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C.I.A. Uncensors Memoir of F.B.I. Agent Who Protested Torture of Terrorists

After a group of Qaeda suspects was captured in September 2002, the C.I.A. flew Ali Soufan, an experienced F.B.I. counterterrorism agent, to Afghanistan to help interrogate them. But when he arrived, C.I.A. officials abruptly sent word to keep him from the two most significant new detainees.

Mr. Soufan had made enemies for opposing the C.I.A.’s abusive interrogation of its first prized prisoner, Abu Zubaydah. He eventually won permission to question the two detainees after all, but when he sought to tell the world about those sessions in his 2011 memoir, the C.I.A. censored much of his account as classified.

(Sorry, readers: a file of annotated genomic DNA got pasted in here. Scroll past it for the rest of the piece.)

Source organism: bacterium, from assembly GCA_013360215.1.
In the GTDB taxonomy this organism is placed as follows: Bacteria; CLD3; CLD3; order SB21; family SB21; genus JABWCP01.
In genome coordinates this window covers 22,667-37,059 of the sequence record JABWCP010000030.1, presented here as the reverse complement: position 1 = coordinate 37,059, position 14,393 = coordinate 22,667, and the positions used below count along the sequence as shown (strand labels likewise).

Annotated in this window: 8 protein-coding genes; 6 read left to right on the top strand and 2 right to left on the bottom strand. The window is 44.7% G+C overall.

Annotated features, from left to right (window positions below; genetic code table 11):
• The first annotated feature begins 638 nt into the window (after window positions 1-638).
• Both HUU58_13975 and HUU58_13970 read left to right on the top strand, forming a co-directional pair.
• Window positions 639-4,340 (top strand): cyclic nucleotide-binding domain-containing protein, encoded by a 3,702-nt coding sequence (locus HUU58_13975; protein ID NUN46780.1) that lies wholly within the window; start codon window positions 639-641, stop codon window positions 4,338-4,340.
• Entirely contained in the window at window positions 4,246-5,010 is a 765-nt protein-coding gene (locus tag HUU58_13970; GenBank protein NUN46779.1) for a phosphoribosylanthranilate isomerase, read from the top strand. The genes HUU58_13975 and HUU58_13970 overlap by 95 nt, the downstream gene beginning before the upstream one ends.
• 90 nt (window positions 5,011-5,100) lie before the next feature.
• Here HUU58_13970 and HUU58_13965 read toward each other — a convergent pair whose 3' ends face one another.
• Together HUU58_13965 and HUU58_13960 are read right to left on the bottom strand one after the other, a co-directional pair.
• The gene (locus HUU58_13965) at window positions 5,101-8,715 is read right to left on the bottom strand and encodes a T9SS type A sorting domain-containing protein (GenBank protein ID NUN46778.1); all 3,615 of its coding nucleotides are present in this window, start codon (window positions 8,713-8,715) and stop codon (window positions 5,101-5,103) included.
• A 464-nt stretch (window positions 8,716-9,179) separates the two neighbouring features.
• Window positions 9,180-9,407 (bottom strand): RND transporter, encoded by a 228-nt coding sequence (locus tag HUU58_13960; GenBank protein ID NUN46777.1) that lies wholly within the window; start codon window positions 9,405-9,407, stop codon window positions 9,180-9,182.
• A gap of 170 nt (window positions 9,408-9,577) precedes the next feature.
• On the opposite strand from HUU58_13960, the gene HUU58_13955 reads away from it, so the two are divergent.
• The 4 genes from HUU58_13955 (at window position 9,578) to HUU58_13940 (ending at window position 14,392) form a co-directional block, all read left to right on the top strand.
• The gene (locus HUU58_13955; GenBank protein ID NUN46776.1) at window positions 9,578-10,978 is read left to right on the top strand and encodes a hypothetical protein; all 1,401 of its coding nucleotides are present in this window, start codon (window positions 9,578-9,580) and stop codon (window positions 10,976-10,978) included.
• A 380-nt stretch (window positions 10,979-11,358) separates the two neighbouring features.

Nine years later, and after a lawsuit, the C.I.A. has relented. W.W. Norton will republish his book next month under the revised title “The Black Banners (Declassified): How Torture Derailed the War on Terror After 9/11.” Its restored sections add new details to the history of the United States’ early post-Sept. 11 fight against Al Qaeda.

The lesson of the release, Mr. Soufan said in an interview, is “if you fight for the truth hard enough, eventually you will win.”

In the interim, some of what Mr. Soufan sought to discuss has become public, including in the 2014 declassification of a lengthy summary of a landmark Senate study about C.I.A. torture. But his book adds richer details about how F.B.I. interrogators manipulated detainees into divulging information — using rapport-building tactics, he says — and offers a preview of how Mr. Soufan might testify in the delayed military commission case at Guantánamo Bay, Cuba, against five men accused of conspiring in the Sept. 11, 2001, attacks.

Read entire article at New York Times